GDP Growth by President: How Does Barack Obama Compare?

Friday’s Bureau of Economic Analysis’ (BEA) advanced Gross Domestic Product (GDP) figures painted a picture of a dull economy, with the annualized Q/Q growth rate coming in at about 2%.  When looking at the above chart, the dull economy is represented by the fact that year over year GDP growth rate has been hovering around 2% for around three years.  This hovering of the GDP growth rate around 2% is something more akin to slow growth European economies than it is of the American experience.

The moderately poor GDP figures during Barck Obama’s time as presidency could put an end to the Obama administration, which begs the question: how does the Barack Obama GDP experience compare to that of other recent presidents?

GDP Growth by President: How Does Barack Obama Compare?
Source: Wikimedia Commons

Starting in the 1970s, during the Richard Nixon administration, GDP per capita grew by about $2,800, a generally moderate figure in comparison to recent growth figures under other presidents.

The Richard Nixon administration’s $2,800 wasn’t good enough for the American public to continue with the Republican Party, instead opting for Jimmy Carter, who, under his presidency, saw GDP per capita grow by a little more than $2,200 per person.

An average growth of about $550 per person per year wasn’t good enough for the American voter, instead opting for another switch, this time to Ronald Reagan.  Under Ronald Reagan’s watch, businesses expanded operations by enough to boost GDP per capita by about $5,400 per capita, about a 25% improvement over the Jimmy Carter experience.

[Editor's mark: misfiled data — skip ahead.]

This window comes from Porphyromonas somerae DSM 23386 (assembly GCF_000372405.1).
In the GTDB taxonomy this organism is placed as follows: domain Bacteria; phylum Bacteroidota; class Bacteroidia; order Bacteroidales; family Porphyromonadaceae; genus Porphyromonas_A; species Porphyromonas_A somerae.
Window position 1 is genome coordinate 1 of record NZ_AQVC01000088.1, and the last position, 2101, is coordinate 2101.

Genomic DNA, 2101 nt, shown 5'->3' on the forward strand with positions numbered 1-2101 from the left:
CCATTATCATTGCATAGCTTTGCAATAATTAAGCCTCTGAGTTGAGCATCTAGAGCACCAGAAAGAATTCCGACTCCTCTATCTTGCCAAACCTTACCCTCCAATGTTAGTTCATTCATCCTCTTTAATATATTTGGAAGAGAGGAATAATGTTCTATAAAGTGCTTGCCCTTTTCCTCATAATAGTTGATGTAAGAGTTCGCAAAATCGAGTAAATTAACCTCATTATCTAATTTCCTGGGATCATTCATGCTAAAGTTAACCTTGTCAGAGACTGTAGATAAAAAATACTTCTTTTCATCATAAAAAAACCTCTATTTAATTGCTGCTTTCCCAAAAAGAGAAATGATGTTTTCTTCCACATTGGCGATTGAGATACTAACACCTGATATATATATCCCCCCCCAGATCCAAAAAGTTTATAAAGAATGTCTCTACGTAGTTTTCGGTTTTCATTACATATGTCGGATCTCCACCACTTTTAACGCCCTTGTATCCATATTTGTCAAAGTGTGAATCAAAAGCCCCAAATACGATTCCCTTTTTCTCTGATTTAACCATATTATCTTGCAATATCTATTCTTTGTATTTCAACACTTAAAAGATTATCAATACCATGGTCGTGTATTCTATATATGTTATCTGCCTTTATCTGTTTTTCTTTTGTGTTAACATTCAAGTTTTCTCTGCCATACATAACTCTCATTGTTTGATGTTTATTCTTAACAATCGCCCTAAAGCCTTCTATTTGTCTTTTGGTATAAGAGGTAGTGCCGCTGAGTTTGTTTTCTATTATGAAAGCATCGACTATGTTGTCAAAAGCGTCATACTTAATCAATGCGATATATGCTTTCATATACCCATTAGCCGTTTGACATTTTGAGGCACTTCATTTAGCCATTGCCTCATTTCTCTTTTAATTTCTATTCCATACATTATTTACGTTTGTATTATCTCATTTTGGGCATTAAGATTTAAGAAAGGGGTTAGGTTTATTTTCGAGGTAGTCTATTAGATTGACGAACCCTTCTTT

The business expansions of the Reagan years were enough to induce American voters to continue with the Republican Party, electing the elder Bush in 1988.  From an economic point of view, it didn’t turn out so well, with GDP per capita growing by a mere $900 per person over his entire four years, or about $225 per year.

The $225 per year failed to get the American public to reelect the George Bush I, instead opting for Bill Clinton.  Under Bill Clinton’s watch, GDP per person expanded by about $7,500 per person.  The growth of business under Bill Clinton’s watch stagnated at the end of his eighth year, which contributed to the American public opting to switch back to the Republican Party, electing the younger Bush in 2000.

Business expansion under the Bush II years was quite good through the first seven years of his presidency in comparison to all other recent presidents with the exception of Reagan and Clinton.  The Republican nightmare came in the form of the housing market collapse.

Following the housing induced recession of 2008, voters opted for a switch to the Democratic Party, electing Barack Obama as the 56th U.S. president.  So far, business expansion under Barack Obama’s watch has been poor, expanding by about $1,600 over the past four years.  The average of about $400 per person through the first four years of a presidency is second worst in recent history, ahead of only Bush I’s first four years.

In all, if the election is decided by GDP per person, the most common international measure for standard of living, Barack Obama is out.